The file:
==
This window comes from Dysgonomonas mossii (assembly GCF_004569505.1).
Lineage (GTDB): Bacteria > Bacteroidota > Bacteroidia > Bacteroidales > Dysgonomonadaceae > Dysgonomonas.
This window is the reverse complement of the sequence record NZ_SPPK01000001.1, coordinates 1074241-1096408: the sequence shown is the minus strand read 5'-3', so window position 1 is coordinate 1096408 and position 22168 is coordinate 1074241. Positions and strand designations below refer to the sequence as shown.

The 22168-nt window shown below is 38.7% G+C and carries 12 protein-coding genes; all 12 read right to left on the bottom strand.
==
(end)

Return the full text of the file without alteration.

This window comes from Dysgonomonas mossii (assembly GCF_004569505.1).
Lineage (GTDB): Bacteria > Bacteroidota > Bacteroidia > Bacteroidales > Dysgonomonadaceae > Dysgonomonas.
This window is the reverse complement of the sequence record NZ_SPPK01000001.1, coordinates 1074241-1096408: the sequence shown is the minus strand read 5'-3', so window position 1 is coordinate 1096408 and position 22168 is coordinate 1074241. Positions and strand designations below refer to the sequence as shown.

The 22168-nt window shown below is 38.7% G+C and carries 12 protein-coding genes; all 12 read right to left on the bottom strand.